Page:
This makes sense to me. Where the gulf between us shows up most is in the few works of his that take on the conflict between the idea of realities mere rationalism is helpless at dealing with such as the following:
What to say about the above? It’s one of the visioconceptually most interesting pieces in Karl’s Three Cubed, an extensive selection of his mathematical pieces my Runaway Spoon Press published in 2003. I struggled mightily trying to figure it out, though, finally giving up and asking him for help. Here’s what I first got from him (slightly modified for clarity):
T stands for the edifice, the central architecture of the piece
on the lefthand side are 3 less-than signs and 3 identical signs, the right = signs
empty sets divided by over-lapping empty sets
full sets divided by empty sets
squashed empty sets = two overlapping empty sets divided by full sets
right side 3 greater than signs and 10 equal signs equaling nothing and zero
right side under the cross bar or bridge of the T is an array of empty sets and sets with a mark that is open to interpretation. the same mark also free in places
all this adds up to or down to the metaphor for philosophical and mathematical architectures of rational interpretation made by the mind within the mind that can not explain that which is outside the mind.
I’m afraid this left me more beleaguered than I’d been before. I needed more details. As we continued discussing the piece, a bit heatedly at times, I learned that the T stood for “Truth” which made the piece a satire on science’s attempts to come significantly close to it. I felt it wasn’t at all fair to science since it didn’t show any process close enough to actual science effectively to mock it. We ended at the same nowhere our discussion had begun at.
That wasn’t the case with Karl’s “The Root of Pi”:
The first version of this I saw had no labels. It made no sense to me. With labels, it’s clearly an “visioarchaeomathematical” poem tracing the source of the invention of pi to ancient like Stonehenge. How valid it is archaeologically I don’t know, although the ancients’ use of circles may well have originated when their study of the sky caused them to create their observatories—the first buildings for science? In any case, the piece certainly works as art.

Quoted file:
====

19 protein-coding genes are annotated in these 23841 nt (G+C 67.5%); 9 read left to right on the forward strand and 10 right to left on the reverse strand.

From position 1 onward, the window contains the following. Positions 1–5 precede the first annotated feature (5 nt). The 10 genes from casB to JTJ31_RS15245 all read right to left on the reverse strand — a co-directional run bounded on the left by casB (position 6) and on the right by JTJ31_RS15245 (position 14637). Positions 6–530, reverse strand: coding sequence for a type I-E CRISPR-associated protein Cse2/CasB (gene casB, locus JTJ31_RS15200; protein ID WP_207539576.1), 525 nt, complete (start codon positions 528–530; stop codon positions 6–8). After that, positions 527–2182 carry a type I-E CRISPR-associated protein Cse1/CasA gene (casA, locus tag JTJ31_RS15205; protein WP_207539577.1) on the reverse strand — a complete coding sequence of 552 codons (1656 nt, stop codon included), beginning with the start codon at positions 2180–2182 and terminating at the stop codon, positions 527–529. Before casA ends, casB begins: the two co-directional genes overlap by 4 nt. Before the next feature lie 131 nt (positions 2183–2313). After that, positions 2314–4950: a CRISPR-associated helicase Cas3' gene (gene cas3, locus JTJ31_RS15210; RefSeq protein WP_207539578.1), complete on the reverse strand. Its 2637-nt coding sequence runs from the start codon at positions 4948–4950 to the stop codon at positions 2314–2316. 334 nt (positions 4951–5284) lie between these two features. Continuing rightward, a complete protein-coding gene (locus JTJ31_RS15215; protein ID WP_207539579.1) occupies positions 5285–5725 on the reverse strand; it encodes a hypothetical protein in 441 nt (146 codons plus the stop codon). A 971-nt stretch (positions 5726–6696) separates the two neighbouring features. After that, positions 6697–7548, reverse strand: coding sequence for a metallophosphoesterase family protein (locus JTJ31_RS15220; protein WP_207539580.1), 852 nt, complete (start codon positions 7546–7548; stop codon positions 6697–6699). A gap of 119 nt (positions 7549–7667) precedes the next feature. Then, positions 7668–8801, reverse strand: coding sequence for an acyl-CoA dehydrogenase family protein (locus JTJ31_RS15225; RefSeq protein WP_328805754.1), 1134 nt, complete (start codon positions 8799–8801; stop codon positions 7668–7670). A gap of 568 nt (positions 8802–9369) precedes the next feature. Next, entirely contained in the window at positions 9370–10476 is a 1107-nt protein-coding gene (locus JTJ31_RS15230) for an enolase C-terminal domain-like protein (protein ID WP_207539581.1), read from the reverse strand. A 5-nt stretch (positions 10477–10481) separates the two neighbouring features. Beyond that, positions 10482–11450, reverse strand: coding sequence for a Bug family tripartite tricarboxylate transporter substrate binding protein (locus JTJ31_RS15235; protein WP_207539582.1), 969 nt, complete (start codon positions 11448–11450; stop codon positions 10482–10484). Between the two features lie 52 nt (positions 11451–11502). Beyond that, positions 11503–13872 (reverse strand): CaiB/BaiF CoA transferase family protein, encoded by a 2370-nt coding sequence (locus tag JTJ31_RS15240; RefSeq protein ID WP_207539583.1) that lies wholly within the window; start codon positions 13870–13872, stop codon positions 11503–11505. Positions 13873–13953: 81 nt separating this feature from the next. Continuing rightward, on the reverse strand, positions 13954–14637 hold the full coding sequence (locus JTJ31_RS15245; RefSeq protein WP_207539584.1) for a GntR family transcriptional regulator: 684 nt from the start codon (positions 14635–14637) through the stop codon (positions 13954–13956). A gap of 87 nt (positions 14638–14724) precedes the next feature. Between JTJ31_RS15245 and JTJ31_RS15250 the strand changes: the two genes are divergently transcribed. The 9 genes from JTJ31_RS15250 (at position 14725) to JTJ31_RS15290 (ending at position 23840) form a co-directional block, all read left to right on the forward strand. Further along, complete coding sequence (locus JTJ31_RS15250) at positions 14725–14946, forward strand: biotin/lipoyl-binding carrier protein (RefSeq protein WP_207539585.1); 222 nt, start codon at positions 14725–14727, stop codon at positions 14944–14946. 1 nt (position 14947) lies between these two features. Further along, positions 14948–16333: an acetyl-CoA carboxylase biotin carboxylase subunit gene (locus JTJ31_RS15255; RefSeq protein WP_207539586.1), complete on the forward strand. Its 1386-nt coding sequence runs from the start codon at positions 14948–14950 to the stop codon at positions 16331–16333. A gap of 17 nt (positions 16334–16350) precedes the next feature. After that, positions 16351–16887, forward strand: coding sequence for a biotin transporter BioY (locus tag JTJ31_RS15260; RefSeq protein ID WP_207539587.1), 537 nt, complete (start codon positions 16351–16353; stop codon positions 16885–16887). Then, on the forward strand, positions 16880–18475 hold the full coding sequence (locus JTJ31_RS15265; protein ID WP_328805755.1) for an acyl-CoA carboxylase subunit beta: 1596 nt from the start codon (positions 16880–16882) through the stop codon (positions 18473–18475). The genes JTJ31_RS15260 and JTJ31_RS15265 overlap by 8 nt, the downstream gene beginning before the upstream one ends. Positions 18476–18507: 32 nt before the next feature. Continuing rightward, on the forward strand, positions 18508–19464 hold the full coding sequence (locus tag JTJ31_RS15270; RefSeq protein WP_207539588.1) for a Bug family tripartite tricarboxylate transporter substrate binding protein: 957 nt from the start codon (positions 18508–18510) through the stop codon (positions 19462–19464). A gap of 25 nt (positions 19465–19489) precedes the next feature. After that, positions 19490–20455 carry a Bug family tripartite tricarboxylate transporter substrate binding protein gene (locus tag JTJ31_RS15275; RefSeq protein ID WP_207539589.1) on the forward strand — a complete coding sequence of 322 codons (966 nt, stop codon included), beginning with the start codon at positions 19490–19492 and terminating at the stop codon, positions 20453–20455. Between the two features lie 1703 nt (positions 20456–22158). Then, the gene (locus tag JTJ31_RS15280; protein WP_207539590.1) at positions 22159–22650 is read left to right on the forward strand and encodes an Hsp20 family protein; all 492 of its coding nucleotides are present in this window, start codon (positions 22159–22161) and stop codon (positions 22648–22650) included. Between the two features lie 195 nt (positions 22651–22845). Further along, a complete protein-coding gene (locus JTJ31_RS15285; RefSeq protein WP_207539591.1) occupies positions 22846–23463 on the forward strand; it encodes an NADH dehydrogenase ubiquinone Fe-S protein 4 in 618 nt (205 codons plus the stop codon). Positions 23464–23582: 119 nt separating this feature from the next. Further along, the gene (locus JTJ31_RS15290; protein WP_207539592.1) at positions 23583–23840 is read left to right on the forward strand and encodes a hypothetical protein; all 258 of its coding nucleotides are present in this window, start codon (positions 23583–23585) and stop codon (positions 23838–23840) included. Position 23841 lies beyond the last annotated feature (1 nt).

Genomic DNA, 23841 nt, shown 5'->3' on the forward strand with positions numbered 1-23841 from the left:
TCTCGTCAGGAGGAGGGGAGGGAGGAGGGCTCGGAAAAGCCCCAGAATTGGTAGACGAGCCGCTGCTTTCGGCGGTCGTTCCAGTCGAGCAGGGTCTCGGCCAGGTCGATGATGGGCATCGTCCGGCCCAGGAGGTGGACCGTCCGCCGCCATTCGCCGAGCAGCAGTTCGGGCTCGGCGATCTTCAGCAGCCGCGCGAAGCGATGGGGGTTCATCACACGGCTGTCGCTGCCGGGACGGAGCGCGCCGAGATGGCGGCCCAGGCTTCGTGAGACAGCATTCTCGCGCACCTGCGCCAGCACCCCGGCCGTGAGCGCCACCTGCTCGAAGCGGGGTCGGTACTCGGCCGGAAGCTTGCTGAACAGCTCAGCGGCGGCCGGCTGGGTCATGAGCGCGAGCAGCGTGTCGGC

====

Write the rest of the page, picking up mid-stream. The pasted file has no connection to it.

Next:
A useful sort of comment on it is Karl’s poem, “Ka”:
taking away the hands
the egyptian glyph for soul
stands as a doorway
measured by those hands
the value of
the golden section
the greek letter
stands as a doorway
the three poles |||
the number ka makes
the call of the crow
(Note the crow.)
Probably my favorite mathematical poem of Karl’s is the following poem for Amy Francheschini, his “bonus daughter,” an artist who seems to be at least partially influenced by him if the title of a book she recently contributed to, Variation on Powers of Ten, is any indication.
Clearly, verbo-visual puns are a key element of Karl’s tool kit. One you may have missed in the preceding is the black dot’s representation of the sound “awe.”
Next up is one of the first math-related poems Karl made that he was satisfied with:
When I sent a copy of this to a friend of mine on the Internet who calls herself, “Knit Witted,” and blogs at http://knitwittings.wordpress.com/, we had a discussion about it after which she sent me the following, which I liked enough to add it to this entry. Another good reason for its presence is the way it illustrates my understanding of Karl’s piece. I take it to be showing Zeno’s four steps from his starting place, which we can assume is zero, any line’s starting point, to . . . zero—as his famous paradox proving change is impossible because it requires a thing to move and nothing can move, because in order for it to move from anywhere at all to anywhere else, it would first have to move to the point halfway between its starting point and its goal; and in order to do that, it would have to move to the halfway point between its starting point and the halfway point to its goal; and so on ad infinitum. In other words, it would always have an infinity of points to reach before it could get to its goal, so would never get there, or get anywhere.
Since there seem to be philosophers who still believe that Zeno was on to something of intellectual importance rather than merely revealed an example of the kind of paradox every system of thought will have, but the real world will never have, like Georgi Cantor’s infinities that are larger than the number of integers, I feel compelled to point out why Zeno was wrong. It is that in the real world there is no such thing as an infinitely small distance. There is, so far as we’re concerned, a smallest possible distance—I imagine it as a sort of quantum locus in space. In any case, it is a space without any halfway point between it and the similar space right next to it. An object in that second space can get to it without first being at a halfway point. And that, my friends, is why our eyes tell us thing move.